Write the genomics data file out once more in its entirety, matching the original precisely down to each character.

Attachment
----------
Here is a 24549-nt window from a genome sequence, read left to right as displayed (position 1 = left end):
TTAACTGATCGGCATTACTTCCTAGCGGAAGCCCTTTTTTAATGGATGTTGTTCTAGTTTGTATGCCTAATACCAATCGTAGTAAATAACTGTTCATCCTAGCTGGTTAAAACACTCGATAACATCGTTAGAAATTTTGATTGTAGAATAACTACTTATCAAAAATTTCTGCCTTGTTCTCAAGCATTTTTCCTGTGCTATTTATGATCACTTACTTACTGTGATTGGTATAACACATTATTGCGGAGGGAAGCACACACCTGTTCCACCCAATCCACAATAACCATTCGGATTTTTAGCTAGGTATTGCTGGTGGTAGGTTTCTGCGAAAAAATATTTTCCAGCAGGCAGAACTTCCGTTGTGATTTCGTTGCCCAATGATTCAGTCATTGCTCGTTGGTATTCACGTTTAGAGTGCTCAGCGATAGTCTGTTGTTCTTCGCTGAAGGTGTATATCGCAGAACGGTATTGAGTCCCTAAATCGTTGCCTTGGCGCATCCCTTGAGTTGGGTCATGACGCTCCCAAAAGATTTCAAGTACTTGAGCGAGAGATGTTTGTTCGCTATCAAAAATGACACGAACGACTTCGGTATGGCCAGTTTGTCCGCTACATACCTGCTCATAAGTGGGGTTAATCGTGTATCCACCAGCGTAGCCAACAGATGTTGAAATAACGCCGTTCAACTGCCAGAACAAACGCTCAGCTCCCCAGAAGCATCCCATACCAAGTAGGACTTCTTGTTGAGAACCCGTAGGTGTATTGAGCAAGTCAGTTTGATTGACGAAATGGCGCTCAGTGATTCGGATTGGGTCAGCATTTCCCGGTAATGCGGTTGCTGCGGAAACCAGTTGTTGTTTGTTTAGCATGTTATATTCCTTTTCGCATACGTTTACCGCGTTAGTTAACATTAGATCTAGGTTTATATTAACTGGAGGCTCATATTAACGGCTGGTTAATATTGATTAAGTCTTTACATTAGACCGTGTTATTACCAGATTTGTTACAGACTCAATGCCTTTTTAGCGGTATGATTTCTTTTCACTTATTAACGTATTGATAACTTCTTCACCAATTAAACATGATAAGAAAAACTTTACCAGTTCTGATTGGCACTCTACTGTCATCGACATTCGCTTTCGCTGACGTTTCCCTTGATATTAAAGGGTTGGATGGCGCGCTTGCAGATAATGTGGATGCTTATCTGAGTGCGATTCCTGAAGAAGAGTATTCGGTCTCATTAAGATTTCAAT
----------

Here is a 24549-nt window from a genome sequence, read left to right as displayed (position 1 = left end):
TTAACTGATCGGCATTACTTCCTAGCGGAAGCCCTTTTTTAATGGATGTTGTTCTAGTTTGTATGCCTAATACCAATCGTAGTAAATAACTGTTCATCCTAGCTGGTTAAAACACTCGATAACATCGTTAGAAATTTTGATTGTAGAATAACTACTTATCAAAAATTTCTGCCTTGTTCTCAAGCATTTTTCCTGTGCTATTTATGATCACTTACTTACTGTGATTGGTATAACACATTATTGCGGAGGGAAGCACACACCTGTTCCACCCAATCCACAATAACCATTCGGATTTTTAGCTAGGTATTGCTGGTGGTAGGTTTCTGCGAAAAAATATTTTCCAGCAGGCAGAACTTCCGTTGTGATTTCGTTGCCCAATGATTCAGTCATTGCTCGTTGGTATTCACGTTTAGAGTGCTCAGCGATAGTCTGTTGTTCTTCGCTGAAGGTGTATATCGCAGAACGGTATTGAGTCCCTAAATCGTTGCCTTGGCGCATCCCTTGAGTTGGGTCATGACGCTCCCAAAAGATTTCAAGTACTTGAGCGAGAGATGTTTGTTCGCTATCAAAAATGACACGAACGACTTCGGTATGGCCAGTTTGTCCGCTACATACCTGCTCATAAGTGGGGTTAATCGTGTATCCACCAGCGTAGCCAACAGATGTTGAAATAACGCCGTTCAACTGCCAGAACAAACGCTCAGCTCCCCAGAAGCATCCCATACCAAGTAGGACTTCTTGTTGAGAACCCGTAGGTGTATTGAGCAAGTCAGTTTGATTGACGAAATGGCGCTCAGTGATTCGGATTGGGTCAGCATTTCCCGGTAATGCGGTTGCTGCGGAAACCAGTTGTTGTTTGTTTAGCATGTTATATTCCTTTTCGCATACGTTTACCGCGTTAGTTAACATTAGATCTAGGTTTATATTAACTGGAGGCTCATATTAACGGCTGGTTAATATTGATTAAGTCTTTACATTAGACCGTGTTATTACCAGATTTGTTACAGACTCAATGCCTTTTTAGCGGTATGATTTCTTTTCACTTATTAACGTATTGATAACTTCTTCACCAATTAAACATGATAAGAAAAACTTTACCAGTTCTGATTGGCACTCTACTGTCATCGACATTCGCTTTCGCTGACGTTTCCCTTGATATTAAAGGGTTGGATGGCGCGCTTGCAGATAATGTGGATGCTTATCTGAGTGCGATTCCTGAAGAAGAGTATTCGGTCTCATTAAGATTTCAAT